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Will oil produced by algae save the planet?

Toronto Road by Alex
Toronto Road by Alex

In our green real estate section we usually try to focus on environmentally friendly ideas for our homes. But oil is an essential part of our everyday lives. Half the adult population in the developed world has a car. Some of the biggest car users are realtors. We have to drive around their neighbourhoods on a daily basis. Unfortunately, we all know the two main problems related to driving: unsure oil supplies driving prices up and down and the environmental damage caused by fuel burning and the related carbon dioxide emissions.

Craig Venter is an American biologist and also a successful businessman who founded The Institute for Genomic Research. He mainly deals with genetic engineering and his latest project has caused a great deal of heated debate.

Algae are known for creating natural oil, which is already part of several experiments with biofuels. Venter wants to go further. He is trying to change the genomic make-up of algae in order to produce oil, which is almost identical to traditional crude oil. This option is so much better, as you can use existing oil industry infrastructure like refineries, and even produce plastics in the same way as from crude oil refining using the same production plants that are currently being used. It is no wonder that Exxon Mobile, one of the largest oil producing companies on the planet, gave him a $600 million subsidy to further his research.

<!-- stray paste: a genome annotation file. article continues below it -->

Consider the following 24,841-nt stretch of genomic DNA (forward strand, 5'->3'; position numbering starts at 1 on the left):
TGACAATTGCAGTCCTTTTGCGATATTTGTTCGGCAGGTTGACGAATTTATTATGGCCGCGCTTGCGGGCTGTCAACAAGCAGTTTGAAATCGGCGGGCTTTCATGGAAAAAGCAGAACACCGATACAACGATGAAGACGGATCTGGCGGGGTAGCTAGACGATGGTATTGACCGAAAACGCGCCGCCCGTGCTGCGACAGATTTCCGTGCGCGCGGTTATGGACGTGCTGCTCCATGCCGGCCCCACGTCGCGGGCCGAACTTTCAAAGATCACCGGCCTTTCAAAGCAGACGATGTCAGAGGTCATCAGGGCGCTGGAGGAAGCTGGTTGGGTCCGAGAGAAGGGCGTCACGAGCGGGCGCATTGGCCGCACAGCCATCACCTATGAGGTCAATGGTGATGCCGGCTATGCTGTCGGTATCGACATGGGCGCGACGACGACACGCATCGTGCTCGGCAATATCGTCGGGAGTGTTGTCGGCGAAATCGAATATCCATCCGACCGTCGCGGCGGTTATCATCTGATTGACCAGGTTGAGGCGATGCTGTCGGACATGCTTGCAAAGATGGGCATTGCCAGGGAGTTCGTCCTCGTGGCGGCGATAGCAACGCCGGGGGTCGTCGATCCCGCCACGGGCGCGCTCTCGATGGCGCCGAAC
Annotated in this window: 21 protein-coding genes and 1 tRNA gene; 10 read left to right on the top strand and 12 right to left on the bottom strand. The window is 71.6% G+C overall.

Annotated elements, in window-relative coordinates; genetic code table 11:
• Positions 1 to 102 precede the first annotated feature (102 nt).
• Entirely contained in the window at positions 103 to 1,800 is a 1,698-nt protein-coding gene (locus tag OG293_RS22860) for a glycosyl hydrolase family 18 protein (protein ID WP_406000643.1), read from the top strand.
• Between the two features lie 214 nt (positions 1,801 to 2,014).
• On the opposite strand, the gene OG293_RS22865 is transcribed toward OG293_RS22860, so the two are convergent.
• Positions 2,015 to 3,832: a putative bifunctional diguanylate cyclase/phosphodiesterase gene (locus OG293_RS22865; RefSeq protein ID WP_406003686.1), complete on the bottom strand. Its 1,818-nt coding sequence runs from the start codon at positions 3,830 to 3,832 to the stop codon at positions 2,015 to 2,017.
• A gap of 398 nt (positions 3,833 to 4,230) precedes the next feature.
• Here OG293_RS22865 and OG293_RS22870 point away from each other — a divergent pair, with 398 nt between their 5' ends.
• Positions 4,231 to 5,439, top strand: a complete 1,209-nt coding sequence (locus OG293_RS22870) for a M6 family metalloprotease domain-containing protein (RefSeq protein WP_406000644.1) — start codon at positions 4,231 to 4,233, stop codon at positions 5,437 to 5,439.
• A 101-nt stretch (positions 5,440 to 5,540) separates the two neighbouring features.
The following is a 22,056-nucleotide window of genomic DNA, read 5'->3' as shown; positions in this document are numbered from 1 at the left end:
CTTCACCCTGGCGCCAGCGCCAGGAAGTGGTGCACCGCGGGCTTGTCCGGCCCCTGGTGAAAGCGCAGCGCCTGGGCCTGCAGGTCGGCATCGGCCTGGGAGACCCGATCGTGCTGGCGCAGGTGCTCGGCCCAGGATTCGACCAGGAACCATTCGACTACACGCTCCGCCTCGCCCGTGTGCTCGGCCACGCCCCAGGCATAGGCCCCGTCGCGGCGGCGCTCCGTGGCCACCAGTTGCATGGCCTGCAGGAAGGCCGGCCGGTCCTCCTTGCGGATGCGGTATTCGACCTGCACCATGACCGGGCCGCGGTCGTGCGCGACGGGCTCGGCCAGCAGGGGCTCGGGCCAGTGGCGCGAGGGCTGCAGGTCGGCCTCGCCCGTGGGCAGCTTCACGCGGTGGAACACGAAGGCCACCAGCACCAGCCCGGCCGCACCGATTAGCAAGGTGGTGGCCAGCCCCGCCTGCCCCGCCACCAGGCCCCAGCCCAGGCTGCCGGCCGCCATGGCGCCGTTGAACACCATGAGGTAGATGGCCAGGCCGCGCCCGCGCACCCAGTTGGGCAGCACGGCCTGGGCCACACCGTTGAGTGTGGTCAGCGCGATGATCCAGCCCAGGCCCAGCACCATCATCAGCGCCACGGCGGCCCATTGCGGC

And where is the ecological benefit, you might ask? It’s right there. Oil production based on algae could quiet possibly be the answer to one of the most serious threats facing the world today. Plants take the carbon dioxide from the atmosphere, use it in a photosynthesis process to create the oil and then the oil is burned and turned into oxalates. Naturally, we can’t expect this miracle solution to be available this year or next, but perhaps science will be able to put an end to the oil shortage. Craig Venter and his team have a very good chance of succeeding where others have tried and failed.

Why controversial? There is a risk with all algae that growth will go out of control. Wild algae producing oil could end up polluting our oceans so this experiment has to be handled very carefully.

One Comment

  • David Leonhardt

    It’s not just that algae growth might get out of control (sci fi thriller, here we come!) but also that there is only so much oli we can get from this source. I think the energy production of the future will depend on a very diverse mix of sources, including wind, solar, tidal, hydro, biofuel, etc.

    I cam across theis post on Tipd – a strange place for this topic, but a fascinating one nonetheless.

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